How big did your marketing efforts pay off? What return did you receive on that total site redesign? Are you getting any traction from all those Twitter “tweets” and Facebook updates?

It’s impossible to answer those questions (or the thousands like them) without the ability to track where visitors are coming from-and what they’re looking at once on your site.

It doesn’t really matter if you’re using a free tool such as Google Analytics or a paid tool such as WebTrends or ClickTracks; what matters is that you can easily and accurately track your site traffic and user trends.

Are visitors entering your site from a referral click through your press release, or are they coming from your Chamber of Commerce business profile? It’s essential you can answer that question so that you know which efforts are working for you…and which ones aren’t worth your time and money.

The point is you’ve got to measure it. It’s super-simple to set up a free Google Analytics account. Just go to the Google Analytics site, and they’ll walk you through the entire process. You’ll end up with a little snippet of code you have to enter into each page of your Web site, and then you’re off and running. The standard practice is that your JavaScript code from Google goes before the closing body tag. And if you’re powering your site or blog with something like WordPress, there are widgets that will make the setup even easier.

Occasionally, I run across someone in the course of my work who tells me he or she is advertising in the Yellow Pages. I always ask, “So, how’s that working for you?” The typical response I get is something like, “I’m not really sure. I think I get one phone call a year out of it.”

Now, let’s say that person is spending $6,000 a year on advertising. He or she can’t tell me if they’re getting $6,000 worth of business from it? Is that a good investment?

What if we take that $6,000, dump the Yellow Pages and put the money into something we can measure? Now we know if those marketing and advertising efforts paying off because we know exactly how many people are finding the Web site and making purchases. That’s the only way you’re going to know if an investment is worth the money. If you don’t measure it, it’s essentially worthless.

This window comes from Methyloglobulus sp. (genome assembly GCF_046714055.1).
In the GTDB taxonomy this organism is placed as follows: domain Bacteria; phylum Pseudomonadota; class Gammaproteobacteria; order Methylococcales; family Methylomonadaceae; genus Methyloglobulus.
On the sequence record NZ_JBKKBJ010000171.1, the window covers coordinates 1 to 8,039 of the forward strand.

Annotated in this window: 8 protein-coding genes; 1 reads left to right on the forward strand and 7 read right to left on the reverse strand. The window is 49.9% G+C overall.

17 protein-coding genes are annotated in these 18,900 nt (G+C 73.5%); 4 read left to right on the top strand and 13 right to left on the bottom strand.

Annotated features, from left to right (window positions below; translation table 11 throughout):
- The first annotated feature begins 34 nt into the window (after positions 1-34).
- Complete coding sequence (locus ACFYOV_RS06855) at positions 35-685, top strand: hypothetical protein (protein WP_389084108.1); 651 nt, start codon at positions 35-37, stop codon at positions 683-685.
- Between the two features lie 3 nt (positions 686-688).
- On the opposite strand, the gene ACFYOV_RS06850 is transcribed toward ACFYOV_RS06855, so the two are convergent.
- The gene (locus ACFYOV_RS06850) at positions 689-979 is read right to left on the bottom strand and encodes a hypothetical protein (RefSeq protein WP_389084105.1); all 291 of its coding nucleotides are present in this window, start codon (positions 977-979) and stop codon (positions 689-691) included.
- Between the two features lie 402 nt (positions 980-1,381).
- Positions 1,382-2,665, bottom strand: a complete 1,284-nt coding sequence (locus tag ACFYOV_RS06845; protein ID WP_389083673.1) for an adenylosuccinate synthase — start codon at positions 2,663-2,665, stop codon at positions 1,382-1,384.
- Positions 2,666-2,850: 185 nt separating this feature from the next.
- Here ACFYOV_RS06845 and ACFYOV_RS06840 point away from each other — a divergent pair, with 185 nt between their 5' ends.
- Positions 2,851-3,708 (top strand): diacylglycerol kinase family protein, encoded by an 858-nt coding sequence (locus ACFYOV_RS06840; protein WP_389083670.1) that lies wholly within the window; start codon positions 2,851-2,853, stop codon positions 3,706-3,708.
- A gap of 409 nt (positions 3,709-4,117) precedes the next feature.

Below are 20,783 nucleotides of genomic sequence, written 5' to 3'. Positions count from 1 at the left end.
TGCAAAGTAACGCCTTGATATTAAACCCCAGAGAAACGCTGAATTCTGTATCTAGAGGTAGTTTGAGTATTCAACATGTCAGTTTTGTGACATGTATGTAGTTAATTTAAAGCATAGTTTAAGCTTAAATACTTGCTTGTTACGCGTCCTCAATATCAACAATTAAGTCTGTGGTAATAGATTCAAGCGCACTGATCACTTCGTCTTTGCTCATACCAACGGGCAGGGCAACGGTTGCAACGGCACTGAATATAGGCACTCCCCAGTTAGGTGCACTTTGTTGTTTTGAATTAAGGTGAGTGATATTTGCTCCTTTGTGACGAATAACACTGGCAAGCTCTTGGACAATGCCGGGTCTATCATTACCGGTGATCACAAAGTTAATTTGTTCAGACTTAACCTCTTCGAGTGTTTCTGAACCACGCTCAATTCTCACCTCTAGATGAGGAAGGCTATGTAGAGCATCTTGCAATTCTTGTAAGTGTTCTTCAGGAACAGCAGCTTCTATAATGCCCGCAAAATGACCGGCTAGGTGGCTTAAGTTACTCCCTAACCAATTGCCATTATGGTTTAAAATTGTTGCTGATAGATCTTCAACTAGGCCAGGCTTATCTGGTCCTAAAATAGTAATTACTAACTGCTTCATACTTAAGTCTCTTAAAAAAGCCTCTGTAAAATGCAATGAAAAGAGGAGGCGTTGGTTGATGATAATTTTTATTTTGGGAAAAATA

There are even ways to track the success of radio and TV endeavors. When you promote a product or service, don’t have your link point back to your site homepage. Have it point to a “special” page just for visitors seeing or hearing that advertisement or appearance. That’s a stat you can track.

In our Bay Area Search Engine Academy SEO courses, all this falls into our 6-Step Process, specifically Step 5:

Step 1 – Do your keyword research: Find and use highly trafficked keyword phrases that are not competitive.

Step 2 – Write the content for the human reader: It’s easy to get so focused on optimization that you forget someone will be reading the material.

Step 3 – Do a mild re-write for the search engines: Give the keywords a little more prominence utilizing best practices.

Step 4 – Get it on the search engines: Put it into your Web site, press release, etc., and get it indexed by the search engines.

Step 5 – Monitor & benchmark: Measure it. How effective is it?

Step 6 – Work in ranges of pages: Build your themes, add more content and do it all over again.

That’s how you get results. It doesn’t matter if you’re doing press releases, SEO or pay-per-click. It’s all essentially the same process: Find the juicy stuff, get it on the search engines and measure it…then go from there.